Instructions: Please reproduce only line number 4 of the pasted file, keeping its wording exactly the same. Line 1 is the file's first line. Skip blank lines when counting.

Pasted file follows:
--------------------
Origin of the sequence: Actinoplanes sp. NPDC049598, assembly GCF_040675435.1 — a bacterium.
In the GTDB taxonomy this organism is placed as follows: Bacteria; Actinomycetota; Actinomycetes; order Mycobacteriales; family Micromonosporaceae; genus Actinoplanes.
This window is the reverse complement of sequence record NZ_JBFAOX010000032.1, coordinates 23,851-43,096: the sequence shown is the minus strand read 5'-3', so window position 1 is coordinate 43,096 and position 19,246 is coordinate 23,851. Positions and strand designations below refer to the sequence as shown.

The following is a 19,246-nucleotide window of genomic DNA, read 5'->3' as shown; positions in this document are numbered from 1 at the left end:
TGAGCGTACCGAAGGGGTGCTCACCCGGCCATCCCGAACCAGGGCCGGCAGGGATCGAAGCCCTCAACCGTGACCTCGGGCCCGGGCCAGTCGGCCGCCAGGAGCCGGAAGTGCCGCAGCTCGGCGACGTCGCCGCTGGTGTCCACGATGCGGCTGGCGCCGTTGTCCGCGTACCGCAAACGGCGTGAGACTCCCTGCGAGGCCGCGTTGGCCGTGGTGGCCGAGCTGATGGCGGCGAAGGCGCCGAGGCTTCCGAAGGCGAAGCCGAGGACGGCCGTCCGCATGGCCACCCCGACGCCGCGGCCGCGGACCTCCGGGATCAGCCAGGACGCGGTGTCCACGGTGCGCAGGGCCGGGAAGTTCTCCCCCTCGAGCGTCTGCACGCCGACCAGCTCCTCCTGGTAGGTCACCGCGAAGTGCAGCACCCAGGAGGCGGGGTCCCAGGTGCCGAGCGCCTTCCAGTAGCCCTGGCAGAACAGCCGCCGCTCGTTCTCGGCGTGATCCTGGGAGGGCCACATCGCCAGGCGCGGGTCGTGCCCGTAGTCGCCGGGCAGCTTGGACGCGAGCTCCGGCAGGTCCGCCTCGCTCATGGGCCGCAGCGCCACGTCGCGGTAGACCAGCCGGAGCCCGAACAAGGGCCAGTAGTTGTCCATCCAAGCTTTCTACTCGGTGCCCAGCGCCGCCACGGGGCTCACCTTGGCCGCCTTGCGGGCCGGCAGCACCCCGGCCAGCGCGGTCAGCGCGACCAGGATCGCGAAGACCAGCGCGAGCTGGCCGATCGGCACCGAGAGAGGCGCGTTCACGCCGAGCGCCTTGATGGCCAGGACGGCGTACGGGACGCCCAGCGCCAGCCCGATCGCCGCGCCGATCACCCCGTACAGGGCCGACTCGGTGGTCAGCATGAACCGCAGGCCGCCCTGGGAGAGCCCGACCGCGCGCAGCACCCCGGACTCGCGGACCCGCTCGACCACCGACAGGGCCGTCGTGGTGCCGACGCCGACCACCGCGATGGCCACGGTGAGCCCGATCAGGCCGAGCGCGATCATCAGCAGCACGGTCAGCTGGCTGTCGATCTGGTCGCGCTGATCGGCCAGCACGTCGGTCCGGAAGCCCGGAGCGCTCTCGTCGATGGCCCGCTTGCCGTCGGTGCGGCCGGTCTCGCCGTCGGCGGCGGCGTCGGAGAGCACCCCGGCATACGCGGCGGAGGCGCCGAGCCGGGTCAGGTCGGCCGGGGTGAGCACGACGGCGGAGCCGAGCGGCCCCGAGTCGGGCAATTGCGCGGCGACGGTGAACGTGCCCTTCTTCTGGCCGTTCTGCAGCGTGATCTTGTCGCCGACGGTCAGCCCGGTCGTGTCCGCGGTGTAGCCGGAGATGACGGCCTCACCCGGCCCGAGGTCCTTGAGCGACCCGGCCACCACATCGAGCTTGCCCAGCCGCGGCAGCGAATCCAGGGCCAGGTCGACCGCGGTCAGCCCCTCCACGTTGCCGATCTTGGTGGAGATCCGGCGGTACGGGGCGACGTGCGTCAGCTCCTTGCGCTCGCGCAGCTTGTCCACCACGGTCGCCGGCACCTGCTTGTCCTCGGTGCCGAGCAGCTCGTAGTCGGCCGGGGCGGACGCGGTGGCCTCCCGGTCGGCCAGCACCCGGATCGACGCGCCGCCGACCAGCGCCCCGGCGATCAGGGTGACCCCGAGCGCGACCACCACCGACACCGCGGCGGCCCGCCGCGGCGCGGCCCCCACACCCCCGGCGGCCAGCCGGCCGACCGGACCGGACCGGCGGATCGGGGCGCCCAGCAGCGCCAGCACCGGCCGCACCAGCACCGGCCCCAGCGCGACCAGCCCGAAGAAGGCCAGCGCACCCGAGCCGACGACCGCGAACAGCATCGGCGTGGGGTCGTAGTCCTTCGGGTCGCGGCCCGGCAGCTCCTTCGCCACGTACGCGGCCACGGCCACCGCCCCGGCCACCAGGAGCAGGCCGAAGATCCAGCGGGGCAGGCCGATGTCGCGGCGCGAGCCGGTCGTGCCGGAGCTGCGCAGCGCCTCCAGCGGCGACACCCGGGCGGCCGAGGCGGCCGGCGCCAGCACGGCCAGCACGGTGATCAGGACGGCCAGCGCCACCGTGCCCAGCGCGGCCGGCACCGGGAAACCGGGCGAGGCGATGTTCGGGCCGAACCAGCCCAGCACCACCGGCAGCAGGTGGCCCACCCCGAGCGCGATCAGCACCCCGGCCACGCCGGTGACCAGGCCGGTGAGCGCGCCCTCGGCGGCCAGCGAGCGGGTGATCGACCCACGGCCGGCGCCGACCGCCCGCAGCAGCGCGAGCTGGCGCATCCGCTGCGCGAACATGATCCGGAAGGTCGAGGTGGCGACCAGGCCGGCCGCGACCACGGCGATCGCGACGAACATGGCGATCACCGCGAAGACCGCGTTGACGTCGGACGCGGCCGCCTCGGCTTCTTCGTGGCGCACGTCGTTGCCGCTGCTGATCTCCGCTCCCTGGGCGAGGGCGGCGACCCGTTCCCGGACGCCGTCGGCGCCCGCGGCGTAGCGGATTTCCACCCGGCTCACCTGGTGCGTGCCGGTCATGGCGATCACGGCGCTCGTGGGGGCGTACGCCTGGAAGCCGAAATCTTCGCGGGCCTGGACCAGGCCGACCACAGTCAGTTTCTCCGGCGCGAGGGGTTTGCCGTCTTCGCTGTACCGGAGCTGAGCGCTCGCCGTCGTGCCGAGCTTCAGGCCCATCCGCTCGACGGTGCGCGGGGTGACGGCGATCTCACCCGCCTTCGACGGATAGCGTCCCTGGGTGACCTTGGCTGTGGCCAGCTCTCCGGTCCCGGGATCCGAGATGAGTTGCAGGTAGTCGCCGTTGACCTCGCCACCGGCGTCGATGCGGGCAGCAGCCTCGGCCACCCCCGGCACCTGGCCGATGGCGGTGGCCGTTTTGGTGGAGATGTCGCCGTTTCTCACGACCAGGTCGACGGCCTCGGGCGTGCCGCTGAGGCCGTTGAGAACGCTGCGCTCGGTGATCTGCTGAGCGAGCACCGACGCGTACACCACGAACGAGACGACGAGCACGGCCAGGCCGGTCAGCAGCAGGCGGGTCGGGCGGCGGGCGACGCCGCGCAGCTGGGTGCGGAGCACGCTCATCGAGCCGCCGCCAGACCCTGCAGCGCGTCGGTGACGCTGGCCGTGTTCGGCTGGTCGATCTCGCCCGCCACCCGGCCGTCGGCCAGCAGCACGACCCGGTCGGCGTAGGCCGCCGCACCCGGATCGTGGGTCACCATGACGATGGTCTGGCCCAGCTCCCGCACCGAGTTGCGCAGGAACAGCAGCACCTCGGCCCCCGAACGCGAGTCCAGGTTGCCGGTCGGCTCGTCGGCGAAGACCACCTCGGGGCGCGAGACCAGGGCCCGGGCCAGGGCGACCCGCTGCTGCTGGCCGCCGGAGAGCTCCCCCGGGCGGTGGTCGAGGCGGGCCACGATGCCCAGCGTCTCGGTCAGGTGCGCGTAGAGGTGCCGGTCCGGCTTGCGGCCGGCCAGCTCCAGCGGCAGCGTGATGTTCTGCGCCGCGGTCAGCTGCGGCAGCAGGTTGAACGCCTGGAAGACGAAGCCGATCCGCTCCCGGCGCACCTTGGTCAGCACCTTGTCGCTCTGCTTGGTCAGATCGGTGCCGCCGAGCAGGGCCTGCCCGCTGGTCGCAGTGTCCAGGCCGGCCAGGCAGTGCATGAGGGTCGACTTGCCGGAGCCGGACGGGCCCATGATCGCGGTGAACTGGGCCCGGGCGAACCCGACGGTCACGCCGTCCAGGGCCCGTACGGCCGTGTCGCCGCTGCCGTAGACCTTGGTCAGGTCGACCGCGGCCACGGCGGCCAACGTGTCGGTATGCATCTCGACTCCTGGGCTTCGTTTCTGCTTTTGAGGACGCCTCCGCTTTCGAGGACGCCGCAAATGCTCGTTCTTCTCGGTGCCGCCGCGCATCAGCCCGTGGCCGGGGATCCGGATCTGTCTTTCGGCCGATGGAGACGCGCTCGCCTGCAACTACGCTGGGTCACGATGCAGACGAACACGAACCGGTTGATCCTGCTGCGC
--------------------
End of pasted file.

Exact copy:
The following is a 19,246-nucleotide window of genomic DNA, read 5'->3' as shown; positions in this document are numbered from 1 at the left end: